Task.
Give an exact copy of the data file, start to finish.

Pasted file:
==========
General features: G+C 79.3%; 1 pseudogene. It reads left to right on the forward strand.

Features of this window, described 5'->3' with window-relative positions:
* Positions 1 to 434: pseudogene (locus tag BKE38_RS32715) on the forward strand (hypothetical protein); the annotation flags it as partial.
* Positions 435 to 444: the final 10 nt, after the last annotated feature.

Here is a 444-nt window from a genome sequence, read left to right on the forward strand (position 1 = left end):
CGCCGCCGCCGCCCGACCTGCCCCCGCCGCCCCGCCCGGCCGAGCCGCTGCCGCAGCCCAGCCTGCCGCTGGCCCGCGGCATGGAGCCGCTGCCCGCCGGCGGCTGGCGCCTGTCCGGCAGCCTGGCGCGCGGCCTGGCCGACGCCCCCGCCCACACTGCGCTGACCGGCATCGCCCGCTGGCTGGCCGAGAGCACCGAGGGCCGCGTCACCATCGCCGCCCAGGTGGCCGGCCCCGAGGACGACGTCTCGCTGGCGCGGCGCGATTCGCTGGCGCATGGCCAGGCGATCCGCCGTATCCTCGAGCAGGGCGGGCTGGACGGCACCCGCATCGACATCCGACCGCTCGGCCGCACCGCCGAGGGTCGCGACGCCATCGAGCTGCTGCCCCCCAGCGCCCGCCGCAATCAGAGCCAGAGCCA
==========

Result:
General features: G+C 79.3%; 1 pseudogene. It reads left to right on the forward strand.

Features of this window, described 5'->3' with window-relative positions:
* Positions 1 to 434: pseudogene (locus tag BKE38_RS32715) on the forward strand (hypothetical protein); the annotation flags it as partial.
* Positions 435 to 444: the final 10 nt, after the last annotated feature.

Here is a 444-nt window from a genome sequence, read left to right on the forward strand (position 1 = left end):
CGCCGCCGCCGCCCGACCTGCCCCCGCCGCCCCGCCCGGCCGAGCCGCTGCCGCAGCCCAGCCTGCCGCTGGCCCGCGGCATGGAGCCGCTGCCCGCCGGCGGCTGGCGCCTGTCCGGCAGCCTGGCGCGCGGCCTGGCCGACGCCCCCGCCCACACTGCGCTGACCGGCATCGCCCGCTGGCTGGCCGAGAGCACCGAGGGCCGCGTCACCATCGCCGCCCAGGTGGCCGGCCCCGAGGACGACGTCTCGCTGGCGCGGCGCGATTCGCTGGCGCATGGCCAGGCGATCCGCCGTATCCTCGAGCAGGGCGGGCTGGACGGCACCCGCATCGACATCCGACCGCTCGGCCGCACCGCCGAGGGTCGCGACGCCATCGAGCTGCTGCCCCCCAGCGCCCGCCGCAATCAGAGCCAGAGCCA